Five Steps to Better Encouragement of Others

Five Steps to Better Encouragement of Others

We all love encouragement!  Whether it is from your spouse or your teammate, we all need encouragement.  Life can be hard and even brutal at times.  As the Bible says, “A person finds joy in giving an apt reply—and how good is a timely word!” (Prov 15:23).   Encouragement is a work of the Holy Spirit (Rom 12:8).  Paul’s ministry was bolstered by encouraging the saints as he revisited the churches (Acts 20:2).  Encouragement is a universal need, but it is often scarce or rationed.

Some are natural and generous at giving out encouragement.  Others are natural at criticism!  I would rather be around those who are good at encouragement.  If you are like me, you to suffer often times from self-doubt and discouragement.  A timely word can blow wind under your sails and move you forward.  We would all benefit from improving our skills of encouragement.

There are ways to grow your ability to encourage people well.  I have listed five ways to improve your encouragement of others:

  1. Recognize their contribution: Pay attention to how other people contribute to the success of the team.  What makes them special?  What would be missing if they were not there to offer their gift?  Each person comes with a unique perspective and contribution.  By recognizing the contribution, you validate who they are and what they bring.  You elevate their place on the team.  This is not always easy to recognize as someone’s contribution to the team may not be what you value.   For example, you may be RED and value movement, but the GREEN person is bringing to the team needed detail and process.  Their contribution may “feel” negative in that you may need to slow down the decision making in order to include their ideas.  However, in the end, their contribution will make the team more successful.  Don’t let your own MVS keep you from recognizing the contribution of others.  It is easy to do.  When you fail to recognize the contribution, you discourage your team.    This goes for your spouse and children as well.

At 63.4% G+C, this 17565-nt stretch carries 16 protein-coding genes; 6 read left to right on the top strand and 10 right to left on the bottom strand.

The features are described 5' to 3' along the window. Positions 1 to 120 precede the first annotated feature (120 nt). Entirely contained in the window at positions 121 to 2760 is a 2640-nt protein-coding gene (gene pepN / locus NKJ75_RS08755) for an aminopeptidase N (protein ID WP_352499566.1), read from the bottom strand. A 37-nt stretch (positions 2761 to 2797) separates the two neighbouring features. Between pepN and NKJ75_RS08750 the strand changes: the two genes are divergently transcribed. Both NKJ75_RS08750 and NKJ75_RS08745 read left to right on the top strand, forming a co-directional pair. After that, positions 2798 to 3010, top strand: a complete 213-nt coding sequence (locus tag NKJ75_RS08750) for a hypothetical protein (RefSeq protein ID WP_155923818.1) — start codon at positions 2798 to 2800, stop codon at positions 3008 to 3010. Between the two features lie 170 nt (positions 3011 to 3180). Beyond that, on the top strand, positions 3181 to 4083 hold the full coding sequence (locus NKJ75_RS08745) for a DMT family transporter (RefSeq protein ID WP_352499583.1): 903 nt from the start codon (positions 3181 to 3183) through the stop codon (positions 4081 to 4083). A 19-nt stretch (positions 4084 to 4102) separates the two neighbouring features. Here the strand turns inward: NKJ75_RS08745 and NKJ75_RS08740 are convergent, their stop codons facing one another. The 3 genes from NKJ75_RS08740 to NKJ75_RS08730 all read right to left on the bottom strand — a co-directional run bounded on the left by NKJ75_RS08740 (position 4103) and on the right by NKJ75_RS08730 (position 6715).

1. Connect their contribution to their motivation: Each person who contributes to the team does so for a reason.  This reason is the motivation for the contribution.  In SDI we call this the Motivational Value System.  When you connect the contribution to the reason the person has offered the contribution, you connect to the person’s heart and you hit a home run.  For example, if the person points out a negative consequence for a specific group of people, you can simply recognize the insight and thank them for it.  Or, you could connect their insight with their motivation to help people.  You might say something like, “Your keen insight into how this decision will impact the children’s team will really help us to value them more effectively.  Thank you for calling this to our attention so they are well cared for.”  When you connect the contribution to the reason for the contribution, you connect to the heart of the person – what is most important to them.